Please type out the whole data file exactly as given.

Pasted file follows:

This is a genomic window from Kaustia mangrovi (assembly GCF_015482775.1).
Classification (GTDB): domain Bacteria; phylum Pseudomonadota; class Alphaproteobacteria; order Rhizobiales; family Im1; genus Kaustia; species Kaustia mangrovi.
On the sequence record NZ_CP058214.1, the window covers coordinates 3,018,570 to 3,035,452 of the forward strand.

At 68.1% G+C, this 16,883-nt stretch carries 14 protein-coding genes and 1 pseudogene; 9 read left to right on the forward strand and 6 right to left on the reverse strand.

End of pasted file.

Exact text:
This is a genomic window from Kaustia mangrovi (assembly GCF_015482775.1).
Classification (GTDB): domain Bacteria; phylum Pseudomonadota; class Alphaproteobacteria; order Rhizobiales; family Im1; genus Kaustia; species Kaustia mangrovi.
On the sequence record NZ_CP058214.1, the window covers coordinates 3,018,570 to 3,035,452 of the forward strand.

At 68.1% G+C, this 16,883-nt stretch carries 14 protein-coding genes and 1 pseudogene; 9 read left to right on the forward strand and 6 right to left on the reverse strand.